Willie James Jennings, After Whiteness: An Education in Belonging (Grand Rapids: Eerdmans, 2020). (Amazon; Bookshop)
Willie James Jennings (Associate Professor of Systematic Theology and Africana Studies at Yale University Divinity School) has written a challenging reflection on the current state of theological education and what many institutions value in how they train students. His main concern is with the formation of students: What does a graduate become? What values do they receive? For Jennings, most institutions are preparing their students to function in a world that values “whiteness” which he defines not as “people of European descent” but “to a way of being in the world and seeing the world that forms cognitive and affective structures able to seduce people into its habitation and its meaning making” (p. 9). This is exemplified by “White self-sufficient masculinity” that “is a way of organizing life with ideas and forming a persona that distorts identity and strangles the possibilities of dense life together” (pp. 8-9). If I’ve understood him correctly, education, and even theological education, aims to create the self-sufficient man (and yes, I think our culture’s visions of masculinity is key), the Lone Ranger-type.
One example he uses is the Paterfamilias of the colonial plantation who is the self-sufficient center around which everyone else circles (see pp. 78-83). The foundation of the type of education that has been passed along to us was designed first and foremost for that male heir; that mythological “great man”. Jennings describes it this way:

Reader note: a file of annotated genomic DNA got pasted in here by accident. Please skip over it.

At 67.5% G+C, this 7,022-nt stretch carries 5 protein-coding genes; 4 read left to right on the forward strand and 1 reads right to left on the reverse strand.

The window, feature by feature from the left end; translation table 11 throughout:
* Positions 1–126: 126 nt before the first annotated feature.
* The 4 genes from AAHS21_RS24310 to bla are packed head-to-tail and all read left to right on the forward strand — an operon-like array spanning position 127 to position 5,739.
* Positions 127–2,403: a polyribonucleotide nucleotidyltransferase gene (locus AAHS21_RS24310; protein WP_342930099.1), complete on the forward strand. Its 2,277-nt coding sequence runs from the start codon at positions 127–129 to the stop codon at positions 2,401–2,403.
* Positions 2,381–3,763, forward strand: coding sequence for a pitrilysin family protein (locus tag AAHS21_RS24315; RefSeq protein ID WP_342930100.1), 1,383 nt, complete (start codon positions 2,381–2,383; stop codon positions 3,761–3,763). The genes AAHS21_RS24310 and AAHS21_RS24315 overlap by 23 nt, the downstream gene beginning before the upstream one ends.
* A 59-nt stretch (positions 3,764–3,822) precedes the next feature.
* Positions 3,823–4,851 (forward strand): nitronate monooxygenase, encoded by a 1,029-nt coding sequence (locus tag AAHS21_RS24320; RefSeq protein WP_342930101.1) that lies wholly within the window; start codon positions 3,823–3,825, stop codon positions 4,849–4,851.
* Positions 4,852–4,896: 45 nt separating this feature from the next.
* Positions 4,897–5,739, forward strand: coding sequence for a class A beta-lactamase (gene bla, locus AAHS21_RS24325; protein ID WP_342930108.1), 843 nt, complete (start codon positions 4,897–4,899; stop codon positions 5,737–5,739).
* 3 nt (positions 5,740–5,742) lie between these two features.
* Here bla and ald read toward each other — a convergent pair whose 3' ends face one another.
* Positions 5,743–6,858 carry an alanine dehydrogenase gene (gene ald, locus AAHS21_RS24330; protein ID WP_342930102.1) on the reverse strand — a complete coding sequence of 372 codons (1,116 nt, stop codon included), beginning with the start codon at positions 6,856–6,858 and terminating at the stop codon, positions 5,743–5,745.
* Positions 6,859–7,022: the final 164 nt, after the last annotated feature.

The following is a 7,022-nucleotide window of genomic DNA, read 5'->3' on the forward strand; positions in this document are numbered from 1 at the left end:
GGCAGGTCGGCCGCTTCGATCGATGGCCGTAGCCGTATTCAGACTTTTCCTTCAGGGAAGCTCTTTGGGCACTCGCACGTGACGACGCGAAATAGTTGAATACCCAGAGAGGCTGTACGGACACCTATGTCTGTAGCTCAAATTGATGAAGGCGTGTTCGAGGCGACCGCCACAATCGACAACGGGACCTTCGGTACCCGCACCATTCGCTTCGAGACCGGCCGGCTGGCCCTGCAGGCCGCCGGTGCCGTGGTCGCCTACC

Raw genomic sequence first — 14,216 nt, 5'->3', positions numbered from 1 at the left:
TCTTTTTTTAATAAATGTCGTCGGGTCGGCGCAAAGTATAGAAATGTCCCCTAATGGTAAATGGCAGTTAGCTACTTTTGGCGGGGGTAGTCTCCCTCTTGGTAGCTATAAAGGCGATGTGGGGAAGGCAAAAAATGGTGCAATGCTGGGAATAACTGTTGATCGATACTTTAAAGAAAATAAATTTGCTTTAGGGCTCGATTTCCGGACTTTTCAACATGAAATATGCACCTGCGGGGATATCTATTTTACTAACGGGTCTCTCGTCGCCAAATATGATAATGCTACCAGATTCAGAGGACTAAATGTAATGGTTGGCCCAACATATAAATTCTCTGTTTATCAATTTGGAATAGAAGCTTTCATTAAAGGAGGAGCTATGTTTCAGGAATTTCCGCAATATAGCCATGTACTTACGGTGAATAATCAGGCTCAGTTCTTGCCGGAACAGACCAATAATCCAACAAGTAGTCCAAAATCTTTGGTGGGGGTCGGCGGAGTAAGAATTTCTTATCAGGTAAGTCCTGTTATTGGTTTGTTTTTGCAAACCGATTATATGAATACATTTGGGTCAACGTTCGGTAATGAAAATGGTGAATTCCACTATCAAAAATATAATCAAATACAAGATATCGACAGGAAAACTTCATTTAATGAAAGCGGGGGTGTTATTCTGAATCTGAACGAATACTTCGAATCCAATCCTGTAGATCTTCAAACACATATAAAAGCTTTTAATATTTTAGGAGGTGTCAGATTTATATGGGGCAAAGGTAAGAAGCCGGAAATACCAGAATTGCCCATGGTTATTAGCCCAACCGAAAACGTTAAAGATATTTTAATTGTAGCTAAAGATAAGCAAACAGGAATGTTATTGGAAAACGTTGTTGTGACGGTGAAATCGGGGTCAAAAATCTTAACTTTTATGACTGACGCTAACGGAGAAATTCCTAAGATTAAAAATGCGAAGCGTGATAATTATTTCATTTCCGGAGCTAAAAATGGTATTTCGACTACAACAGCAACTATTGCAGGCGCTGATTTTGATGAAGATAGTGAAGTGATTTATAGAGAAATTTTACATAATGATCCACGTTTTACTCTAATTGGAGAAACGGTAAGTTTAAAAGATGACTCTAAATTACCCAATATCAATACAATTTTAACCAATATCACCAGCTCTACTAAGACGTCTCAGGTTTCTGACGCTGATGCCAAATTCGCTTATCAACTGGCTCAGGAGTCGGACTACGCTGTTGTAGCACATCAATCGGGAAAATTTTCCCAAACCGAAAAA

A vision of the self-sufficient man—one who is self-directed, never apologizing for his strength or ability or knowledge, one who recognizes his own power and uses it wisely, one bound in courage, moral vision, singularity of purpose and not given to extremes of desire or anger—is a compellingly attractive goal for education and moral formation.p. 31
In contrast to this elite man, Jennings writes:
We have failed to see that this is the ground of theological education and of all education that aims at the good. It is the crowd—people who would not under normal circumstances ever want to be near each other, never ever touching flesh to flesh, never ever calling in unison upon the name of Jesus, never ever listening together to anything except Roman edict or centurion shouting command, now listening to the words of Jesus. Yet the crowd is not Christian, nor is the crowd exclusively Jewish. The crowd is not a temporary condition on the way to something else. The crowd is the beginning of a joining that was intended to do deep pedagogical work.p. 13
I don’t teach in a theological institution (though my school is supported by The Episcopal Church). Also, the book reads like you’ve sat down to have a chat with Jennings. He shares stories and poetry that weaves through his insights. It’s the type of book I’d never “review” because while its true that all acts of reading are subjective experiences, this one is subjective in the way a conversation is subjective. If each reader sat down and talked to Jennings about this same series of topics it would be a different experience depending on your identity and affiliations.
I don’t think you have to teach in a theological institution to learn from this book. Some of his insights on institutions in general were all too relevant, real, and challenging for me and I teach a very demographic than the one Jennings teaches. But if you’ve wondered about the model of education that’s primarily about the individual and not the community—the one that aims to set you up for success rather than bringing us together—then you’ll benefit no matter what age or topic you teach.